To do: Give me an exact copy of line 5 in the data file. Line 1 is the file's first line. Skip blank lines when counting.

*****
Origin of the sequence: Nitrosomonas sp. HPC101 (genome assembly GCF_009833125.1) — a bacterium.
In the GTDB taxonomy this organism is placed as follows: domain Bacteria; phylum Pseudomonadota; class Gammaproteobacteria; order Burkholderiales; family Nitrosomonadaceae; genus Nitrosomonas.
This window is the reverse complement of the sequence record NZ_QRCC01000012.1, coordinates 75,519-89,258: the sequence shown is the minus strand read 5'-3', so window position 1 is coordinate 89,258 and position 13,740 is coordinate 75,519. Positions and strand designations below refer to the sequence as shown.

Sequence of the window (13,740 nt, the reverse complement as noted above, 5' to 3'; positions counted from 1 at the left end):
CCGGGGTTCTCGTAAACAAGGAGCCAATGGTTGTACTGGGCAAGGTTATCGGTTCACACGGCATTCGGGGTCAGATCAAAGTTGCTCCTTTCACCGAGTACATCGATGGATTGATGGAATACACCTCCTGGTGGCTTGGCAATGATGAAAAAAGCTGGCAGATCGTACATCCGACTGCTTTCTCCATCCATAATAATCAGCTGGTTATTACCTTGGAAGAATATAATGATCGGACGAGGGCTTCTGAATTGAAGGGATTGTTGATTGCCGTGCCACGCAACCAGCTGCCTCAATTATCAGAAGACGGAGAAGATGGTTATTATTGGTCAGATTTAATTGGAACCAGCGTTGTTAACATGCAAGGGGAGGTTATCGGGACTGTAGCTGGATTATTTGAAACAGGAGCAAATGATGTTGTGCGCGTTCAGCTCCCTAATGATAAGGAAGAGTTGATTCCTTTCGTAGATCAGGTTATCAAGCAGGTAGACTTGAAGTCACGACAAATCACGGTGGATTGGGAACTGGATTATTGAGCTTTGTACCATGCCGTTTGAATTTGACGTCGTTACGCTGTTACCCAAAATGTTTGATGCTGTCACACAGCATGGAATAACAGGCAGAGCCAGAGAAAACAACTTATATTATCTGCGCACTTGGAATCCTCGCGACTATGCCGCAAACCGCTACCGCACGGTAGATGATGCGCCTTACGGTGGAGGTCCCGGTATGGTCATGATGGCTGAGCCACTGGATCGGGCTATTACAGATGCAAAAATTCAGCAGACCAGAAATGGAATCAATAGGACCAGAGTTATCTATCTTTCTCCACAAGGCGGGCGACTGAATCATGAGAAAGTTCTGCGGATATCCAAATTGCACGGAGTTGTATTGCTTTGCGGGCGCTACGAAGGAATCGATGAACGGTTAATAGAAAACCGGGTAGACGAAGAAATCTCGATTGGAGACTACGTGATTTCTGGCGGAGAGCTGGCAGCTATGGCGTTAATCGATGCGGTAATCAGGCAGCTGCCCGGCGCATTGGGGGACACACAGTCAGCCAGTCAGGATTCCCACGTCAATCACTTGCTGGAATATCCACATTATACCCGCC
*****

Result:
CCGGGGTTCTCGTAAACAAGGAGCCAATGGTTGTACTGGGCAAGGTTATCGGTTCACACGGCATTCGGGGTCAGATCAAAGTTGCTCCTTTCACCGAGTACATCGATGGATTGATGGAATACACCTCCTGGTGGCTTGGCAATGATGAAAAAAGCTGGCAGATCGTACATCCGACTGCTTTCTCCATCCATAATAATCAGCTGGTTATTACCTTGGAAGAATATAATGATCGGACGAGGGCTTCTGAATTGAAGGGATTGTTGATTGCCGTGCCACGCAACCAGCTGCCTCAATTATCAGAAGACGGAGAAGATGGTTATTATTGGTCAGATTTAATTGGAACCAGCGTTGTTAACATGCAAGGGGAGGTTATCGGGACTGTAGCTGGATTATTTGAAACAGGAGCAAATGATGTTGTGCGCGTTCAGCTCCCTAATGATAAGGAAGAGTTGATTCCTTTCGTAGATCAGGTTATCAAGCAGGTAGACTTGAAGTCACGACAAATCACGGTGGATTGGGAACTGGATTATTGAGCTTTGTACCATGCCGTTTGAATTTGACGTCGTTACGCTGTTACCCAAAATGTTTGATGCTGTCACACAGCATGGAATAACAGGCAGAGCCAGAGAAAACAACTTATATTATCTGCGCACTTGGAATCCTCGCGACTATGCCGCAAACCGCTACCGCACGGTAGATGATGCGCCTTACGGTGGAGGTCCCGGTATGGTCATGATGGCTGAGCCACTGGATCGGGCTATTACAGATGCAAAAATTCAGCAGACCAGAAATGGAATCAATAGGACCAGAGTTATCTATCTTTCTCCACAAGGCGGGCGACTGAATCATGAGAAAGTTCTGCGGATATCCAAATTGCACGGAGTTGTATTGCTTTGCGGGCGCTACGAAGGAATCGATGAACGGTTAATAGAAAACCGGGTAGACGAAGAAATCTCGATTGGAGACTACGTGATTTCTGGCGGAGAGCTGGCAGCTATGGCGTTAATCGATGCGGTAATCAGGCAGCTGCCCGGCGCATTGGGGGACACACAGTCAGCCAGTCAGGATTCCCACGTCAATCACTTGCTGGAATATCCACATTATACCCGCC